Statement on the International Day for the Elimination of Violence against Women
Today, 25 November, marks the International Day for the Elimination of Violence against Women in the World. On this day, in 1999, the United Nations decided to preserve the memory of three sisters, Patricia, Maria and Antonia Mirabal, who were subjected to a brutal assassination on November 25, 1960 in the Dominican Republic, by order of its governor, Rafael Trujillo.
This year, the International Day for the Elimination of Violence against Women coincided with the outbreak of Coronavirus pandemic in the world, including the NES areas, and the general closure and curfews it caused, which led to the transformation of the home into a place for practicing violence against women. In this context, the Secretary-General of the United Nations, Antonio Guterres, had previously called, during a press release, to include the issue of domestic violence against women in the national plan to combat Coronavirus pandemic outbreak, due to the dreadful growth of domestic violence in light of the economic and social crisis that resulted from the spread of the emerging virus.
The "Unite" campaign launched by the United Nations Secretary-General to end violence against women, is a multi-year campaign aimed at eliminating violence against women and females, and focuses on strengthening the call for global action to bridge funding gaps and ensure basic services for survivors of violence during Coronavirus pandemic. As well as, on prevention and data gathering that would help improve services aimed at protecting women.
Violence against women is one of the most widespread and constant violations of human rights, since the beginning of the war in Syria at the hands of the various armed organizations in the Syrian opposition and regime, and the world is still unable to achieve justice for Syrian women who have been subjected to the most heinous types of physical, psychological and sexual violations.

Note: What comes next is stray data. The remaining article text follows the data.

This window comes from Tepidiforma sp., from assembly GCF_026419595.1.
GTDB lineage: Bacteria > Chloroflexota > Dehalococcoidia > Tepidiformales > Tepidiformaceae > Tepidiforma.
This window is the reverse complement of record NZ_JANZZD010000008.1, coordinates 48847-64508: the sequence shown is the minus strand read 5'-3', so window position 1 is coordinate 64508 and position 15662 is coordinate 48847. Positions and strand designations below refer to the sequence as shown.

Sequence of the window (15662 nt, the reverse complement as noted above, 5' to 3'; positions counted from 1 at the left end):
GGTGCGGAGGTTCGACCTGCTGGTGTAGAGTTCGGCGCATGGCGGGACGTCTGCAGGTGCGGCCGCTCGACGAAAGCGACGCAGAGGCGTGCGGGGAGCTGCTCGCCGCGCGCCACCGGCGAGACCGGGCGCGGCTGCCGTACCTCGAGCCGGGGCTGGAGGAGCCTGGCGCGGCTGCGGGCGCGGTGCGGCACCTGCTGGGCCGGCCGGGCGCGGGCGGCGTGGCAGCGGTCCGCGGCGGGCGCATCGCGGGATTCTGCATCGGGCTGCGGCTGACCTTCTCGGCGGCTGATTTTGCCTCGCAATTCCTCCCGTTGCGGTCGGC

Till this day, Syria is still conservative with several articles of the 1979 CEDAW agreement, which adopts combating discrimination against women in all its forms. Although it signed and ratified the convention through Legislative Decree No. (330) in 2002, yet, articles related to the rights and duties of marriage and granting citizenship for a foreign man if he marries a Syrian woman are problematic. This is attributed to the fact that Islamic doctrine is a legislative source in the Syrian constitution.
We, in ASO Center for Consultancy and Strategic Studies, while we condemn the violence against women in NES in particular and Syria in general, and especially domestic violence resulting from the curfew as part of the preventive measures to limit the spread of the Coronavirus pandemic, we find it of great importance for Syrian women to have considerable and full potential in the legal prosecution of violence perpetrators against them. Whether these preparators were military parties that participate in the ongoing war in Syria, and the prosecution of the perpetrators from the community, whether relatives, family, spouse or any other member of the society.